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Recent school bus crash brings back debate over seat belts on buses

Janesville only district that requires seat belts

Recent school bus crash brings back...

JANESVILLE, Wis. - As authorities investigate a crash involving a school bus in Grant County, officials in Rock County continue to advocate for seat belts on school buses.

In 2009, the School District of Janesville Board of Education voted to require seat belts on all new buses that were purchased. The buses without seat belts that were currently in use would not have to have seat belts.

Current board President Kevin Murray and former state Senator Tim Cullen were both on the board at the time.

“Click it or ticket, so why not in school buses too? It just makes sense,” Murray said. “Especially with our most precious cargo, right? Our children and our grandchildren.”

District Communication Specialist Patrick Gasper said the school district partners with Van Galder Bus Company for transportation services. The bus company has about 11 traditional school buses that are regularly used for bus routes. Of those 11 buses, five have seat belts.

“This is something that the school district takes health and safety very seriously, not only in the schools and the cafeterias and the playgrounds, but also in transportation,” Gasper said. “This is one of those additional safety features that they felt strongly about.”

In addition to those 11 buses, there are 19 other school buses with seat belts that are used for transporting students with special needs, Gasper said.

The cost for the safety upgrade isn’t cheap. According to Gasper, it costs around $15,000 more to fit a school bus with seat belts compared to a bus without.

“That is at a cost that the school district has taken on, so when the bus company purchases a bus, we cover roughly $15,000 to have the seat belts added,” Gasper said.

For advocates like Cullen, the cost is a small price to pay for something that could potentially save a life.

“Get the seat belts in the bus before we have a tragedy, a major, major tragedy,” he said. “We’re having these constant ones, like the one in Grant County, but what usually drives the Legislature to act is one where several lives are lost.”

As a state senator, Cullen tried unsuccessfully to get a bill passed that would require seat belts on school buses statewide. Even though he’s no longer in the Legislature, he’s still advocating to make school buses safer.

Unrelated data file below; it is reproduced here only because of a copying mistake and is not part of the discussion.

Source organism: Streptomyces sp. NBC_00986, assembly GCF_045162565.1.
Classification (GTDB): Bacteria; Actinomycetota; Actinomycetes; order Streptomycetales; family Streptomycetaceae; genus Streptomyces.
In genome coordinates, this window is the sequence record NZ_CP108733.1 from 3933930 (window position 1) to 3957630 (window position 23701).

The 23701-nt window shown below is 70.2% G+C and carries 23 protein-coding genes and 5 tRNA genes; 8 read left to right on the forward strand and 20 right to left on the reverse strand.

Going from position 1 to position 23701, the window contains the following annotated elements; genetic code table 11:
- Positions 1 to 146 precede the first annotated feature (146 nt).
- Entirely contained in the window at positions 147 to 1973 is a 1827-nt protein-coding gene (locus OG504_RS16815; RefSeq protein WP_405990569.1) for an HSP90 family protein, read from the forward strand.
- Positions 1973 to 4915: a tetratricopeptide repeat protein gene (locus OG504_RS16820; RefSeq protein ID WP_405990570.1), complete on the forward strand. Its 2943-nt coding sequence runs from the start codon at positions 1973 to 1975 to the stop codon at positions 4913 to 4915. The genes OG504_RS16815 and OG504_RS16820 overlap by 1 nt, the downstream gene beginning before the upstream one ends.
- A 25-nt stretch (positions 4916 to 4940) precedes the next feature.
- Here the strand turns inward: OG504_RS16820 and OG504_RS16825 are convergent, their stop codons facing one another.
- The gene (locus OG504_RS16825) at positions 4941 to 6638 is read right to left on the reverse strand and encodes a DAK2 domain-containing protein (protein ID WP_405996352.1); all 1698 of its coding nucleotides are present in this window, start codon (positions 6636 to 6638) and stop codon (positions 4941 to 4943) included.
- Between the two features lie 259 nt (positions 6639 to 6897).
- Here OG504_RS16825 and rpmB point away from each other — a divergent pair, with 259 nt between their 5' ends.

“Most days go by without a school bus accident, but it’s just beyond me why you don’t do the one thing that you know works, which is put on a seat belt,” Cullen said.

The National Highway Traffic Safety Administration said school buses are the safest vehicle on the road. According to its website, an average of six school-age children die each year on buses, which is less than 1 percent of all traffic deaths nationwide.

“There is no question that seat belts play an important role in keeping passengers safe…but school buses are different by design, including a different kind of safety restraint system that works extremely well,” NHTSA’s website said.

School buses protect students without seat belts through a concept called “compartmentalization.” According to the NHTSA, that means the buses have strong, closely spaced seats with energy-absorbing seat backs.

“School buses, in general, are one of the safest vehicles for people,” Gasper said. “They ride higher, they’re bigger, they have more bulk, and so school buses generally do what they’re supposed to do: Keep students safe.”

The NHTSA requires small school buses that are 10,000 pounds or less has to have lap belts or lap and shoulder belts to protect students since the vehicle is smaller.

Gasper said there has only been one crash that caused injuries involving a Janesville school bus in the last seven years. He said the bus had seat belts and the only people injured were the driver and teacher’s aide.

As the older buses without seat belts are phased out of the Janesville School District, new ones equipped with safety restraints will take their place. Gasper said that could take a while, though, because according to Van Galder Bus Company, buses can be driven for about 20 years.


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